Rumsfeld on several occasions stated publicly that the US wanted all foreign Taliban to be killed or indefinitely imprisoned. Shortly after the massacre at the fortress near Mazar-i-Sharif, Rumsfeld announced that the United States rejected the Geneva Conventions on prisoners of war in relation to Al Qaeda and Taliban fighters captured in Afghanistan.
This defiance of international law paved the way for all of the crimes that have been committed over nearly a decade in the name of the “war on terror,” from Abu Ghraib, to water-boarding and other forms of torture, to renditions, to secret CIA prisons, to indefinite detention and military kangaroo courts, to the destruction of Fallujah and other cities in Iraq and the escalating military violence in Afghanistan and Pakistan.
The Times deliberately excludes mention of the massacre at Mazar-i-Sharif because that raises directly the question of war crimes by the United States and top US officials, beginning with George W. Bush, Rumsfeld, Wolfowitz, Powell, Rice, Cheney and their lieutenants. The Times itself has systematically sought to cover up these crimes, and supports the Obama administration’s policy of opposing any serious investigation into them, as well as its continuation, in all essentials, of the illegal policies of the previous administration.
At the time of the Qala-i-Janghi massacre, the Times published articles and commentaries suggesting that the prisoners had brought the mass killing on themselves and arguing that their alleged revolt proved them to be incorrigible terrorists.
Particularly revealing was the Times’ response to the capture and prosecution of John Walker Lindh, dubbed by the US media as the “American Taliban.” This California youth, then 20 years old, was among the few who survived the mass killing at the Mazar-i-Sharif prison fortress.
Lindh had traveled to Central Asia to study Islam. He joined the Taliban months before 9/11, when the Taliban was fighting the Northern Alliance and before it was targeted for attack and overthrow by the US for its rejection of a US ultimatum that it hand over Osama bin Laden to American authorities.
Captured at Kunduz, Lindh was shipped to the Qala-i-Janghi fortress. There is video showing CIA agent Spann interrogating him at Qala-i-Janghi and threatening him with death if he did not confess.
After surrendering on the final day of the US-led assault on the fortress, Lindh, near death and suffering from a bullet in his leg, was denied medical care and held for days at a Marine compound in a shipping container, strapped to a stretcher by tape. He was denied access to a lawyer for 55 days.
No evidence, outside of a forced confession, was advanced to show that Lindh was a terrorist or that he fired on US personnel. Nevertheless, the Times, in a December 21, 2001 editorial entitled “The American Prisoner,” solidarized itself with the decision of the Bush Justice Department to charge Lindh with “aiding a terrorist organization,” a crime punishable by life imprisonment.
“That sounds about right,” declared the voice of American liberalism. The editorial went on to denounce Lindh for “unspeakable ignorance” and for having “fallen down a rabbit hole of one’s own making.”
The undisguised hatred for Lindh was the reverse side of the newspaper’s support for Bush’s “war on terror,” which would 15 months later expand into Iraq, a further act of aggression that was provided a cover of legitimacy by the Times’ copious reports on Iraqi “weapons of mass destruction.”
In an article published on December 22, 2001, the World Socialist Web Site wrote: “Far from raising the question of [Lindh’s] democratic rights, the Times essentially intervenes to further poison public opinion against [Lindh] under conditions in which virtually nothing is known about his case, nothing has been proven against him and the full force of the state, armed to the teeth and in unrestrained military mode, is bearing down upon him—a 20-year-old who has seen things that no 20-year-old should have to see. In this the ‘liberals’ at the Times demonstrate a horrifying callousness.”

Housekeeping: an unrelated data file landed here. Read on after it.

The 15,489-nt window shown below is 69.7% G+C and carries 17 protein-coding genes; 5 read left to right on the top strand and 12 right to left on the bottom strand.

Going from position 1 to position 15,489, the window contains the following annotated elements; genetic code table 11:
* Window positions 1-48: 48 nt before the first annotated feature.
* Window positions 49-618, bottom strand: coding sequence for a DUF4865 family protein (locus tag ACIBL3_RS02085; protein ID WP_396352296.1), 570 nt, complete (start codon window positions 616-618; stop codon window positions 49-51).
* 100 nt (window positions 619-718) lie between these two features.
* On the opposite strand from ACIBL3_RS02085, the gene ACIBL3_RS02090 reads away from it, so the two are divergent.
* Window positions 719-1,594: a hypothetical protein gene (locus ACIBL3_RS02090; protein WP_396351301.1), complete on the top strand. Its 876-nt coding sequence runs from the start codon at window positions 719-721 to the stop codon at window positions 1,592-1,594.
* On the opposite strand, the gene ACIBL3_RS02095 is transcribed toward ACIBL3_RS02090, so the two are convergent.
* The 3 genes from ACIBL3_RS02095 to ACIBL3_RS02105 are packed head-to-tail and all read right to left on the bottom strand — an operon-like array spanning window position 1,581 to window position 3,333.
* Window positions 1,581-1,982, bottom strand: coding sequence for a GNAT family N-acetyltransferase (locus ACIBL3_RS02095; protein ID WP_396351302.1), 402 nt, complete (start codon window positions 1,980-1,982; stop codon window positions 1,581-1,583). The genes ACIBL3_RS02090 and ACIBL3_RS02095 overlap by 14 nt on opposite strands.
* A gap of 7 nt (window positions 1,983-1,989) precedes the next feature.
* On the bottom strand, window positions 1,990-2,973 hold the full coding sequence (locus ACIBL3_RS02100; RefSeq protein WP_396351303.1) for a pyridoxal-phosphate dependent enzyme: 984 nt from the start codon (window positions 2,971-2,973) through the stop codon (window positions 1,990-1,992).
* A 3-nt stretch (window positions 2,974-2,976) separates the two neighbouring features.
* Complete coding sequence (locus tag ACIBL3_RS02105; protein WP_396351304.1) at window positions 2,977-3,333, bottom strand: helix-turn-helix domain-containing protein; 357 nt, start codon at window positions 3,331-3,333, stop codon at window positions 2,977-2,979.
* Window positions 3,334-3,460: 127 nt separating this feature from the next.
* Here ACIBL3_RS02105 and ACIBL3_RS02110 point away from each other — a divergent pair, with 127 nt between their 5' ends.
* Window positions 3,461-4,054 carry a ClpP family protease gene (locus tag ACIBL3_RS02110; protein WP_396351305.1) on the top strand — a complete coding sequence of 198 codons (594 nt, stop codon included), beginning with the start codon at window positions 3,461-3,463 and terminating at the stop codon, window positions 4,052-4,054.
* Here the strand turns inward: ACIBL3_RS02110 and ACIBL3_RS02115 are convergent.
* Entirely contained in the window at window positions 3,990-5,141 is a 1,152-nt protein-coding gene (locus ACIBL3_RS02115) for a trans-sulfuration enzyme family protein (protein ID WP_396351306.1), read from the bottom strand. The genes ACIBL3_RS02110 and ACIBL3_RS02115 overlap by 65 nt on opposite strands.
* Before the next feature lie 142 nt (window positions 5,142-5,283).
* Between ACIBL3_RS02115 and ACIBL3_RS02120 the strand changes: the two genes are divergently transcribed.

In July of 2002, Lindh entered into a plea bargain with federal prosecutors, agreeing to plead guilty to aiding a terrorist organization in return for the government’s agreement to drop more serious charges. The Bush administration extorted the agreement from Lindh by threatening to declare him an “unlawful enemy combatant” and lock him away for life without legal recourse in a military prison.
The government was anxious to avoid a trial because it had no serious evidence to back up its major charges other than statements extracted from Lindh under torture, and Lindh’s lawyers were prepared to present evidence of the illegal treatment of their client, as well as evidence of support for the Taliban by a number of companies, including the oil giant Unocal, as well as the US government itself.
The Times, in a July 16, 2002 editorial, hailed this travesty of justice as a model of judicial fairness. It wrote that the plea bargain “honors the demands of criminal justice, national security and America’s commitment to constitutional rights.” It added that the Justice Department obtained its guilty plea “without violating Mr. Lindh’s rights.”
The editorial ignored one aspect of the plea bargain which flatly contradicted its efforts to portray the agreement as a testament to American democracy: a provision allowing the government at any time to declare Lindh an “unlawful enemy combatant” and detain him indefinitely once his prison sentence is completed.
Revealing its own bias in the case and its contempt for democratic rights, the newspaper wrote that “by agreeing to the plea, the government eliminated any risk of acquittal.”
In October of 2002, Lindh was sentenced to 20 years in prison.
The Times’ suppression of the Mazar-i-Sharif massacre in its July 11 article is of a piece with its role in covering up the crimes of American imperialism and supporting its military aggression abroad. It reflects the indifference of the liberal establishment, and the wealthy and privileged social layers for which the Times speaks, to the defense of democratic rights.